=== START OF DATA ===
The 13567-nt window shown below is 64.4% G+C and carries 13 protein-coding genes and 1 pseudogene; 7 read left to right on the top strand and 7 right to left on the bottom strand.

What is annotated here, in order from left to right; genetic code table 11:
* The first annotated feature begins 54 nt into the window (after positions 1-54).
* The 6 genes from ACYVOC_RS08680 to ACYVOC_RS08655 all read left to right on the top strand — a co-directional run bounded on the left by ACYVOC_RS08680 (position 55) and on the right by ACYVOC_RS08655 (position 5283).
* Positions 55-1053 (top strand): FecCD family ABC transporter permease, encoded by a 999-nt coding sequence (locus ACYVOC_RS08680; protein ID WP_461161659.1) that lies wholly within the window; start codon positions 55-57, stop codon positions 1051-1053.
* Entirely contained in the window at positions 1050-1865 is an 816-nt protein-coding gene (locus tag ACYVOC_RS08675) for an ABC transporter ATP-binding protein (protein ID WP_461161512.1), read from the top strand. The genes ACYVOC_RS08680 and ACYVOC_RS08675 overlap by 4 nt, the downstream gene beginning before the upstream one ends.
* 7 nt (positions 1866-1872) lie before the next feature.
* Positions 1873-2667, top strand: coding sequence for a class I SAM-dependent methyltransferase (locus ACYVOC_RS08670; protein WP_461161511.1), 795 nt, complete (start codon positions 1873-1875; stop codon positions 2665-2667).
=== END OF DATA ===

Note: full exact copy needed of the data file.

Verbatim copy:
The 13567-nt window shown below is 64.4% G+C and carries 13 protein-coding genes and 1 pseudogene; 7 read left to right on the top strand and 7 right to left on the bottom strand.

What is annotated here, in order from left to right; genetic code table 11:
* The first annotated feature begins 54 nt into the window (after positions 1-54).
* The 6 genes from ACYVOC_RS08680 to ACYVOC_RS08655 all read left to right on the top strand — a co-directional run bounded on the left by ACYVOC_RS08680 (position 55) and on the right by ACYVOC_RS08655 (position 5283).
* Positions 55-1053 (top strand): FecCD family ABC transporter permease, encoded by a 999-nt coding sequence (locus ACYVOC_RS08680; protein ID WP_461161659.1) that lies wholly within the window; start codon positions 55-57, stop codon positions 1051-1053.
* Entirely contained in the window at positions 1050-1865 is an 816-nt protein-coding gene (locus tag ACYVOC_RS08675) for an ABC transporter ATP-binding protein (protein ID WP_461161512.1), read from the top strand. The genes ACYVOC_RS08680 and ACYVOC_RS08675 overlap by 4 nt, the downstream gene beginning before the upstream one ends.
* 7 nt (positions 1866-1872) lie before the next feature.
* Positions 1873-2667, top strand: coding sequence for a class I SAM-dependent methyltransferase (locus ACYVOC_RS08670; protein WP_461161511.1), 795 nt, complete (start codon positions 1873-1875; stop codon positions 2665-2667).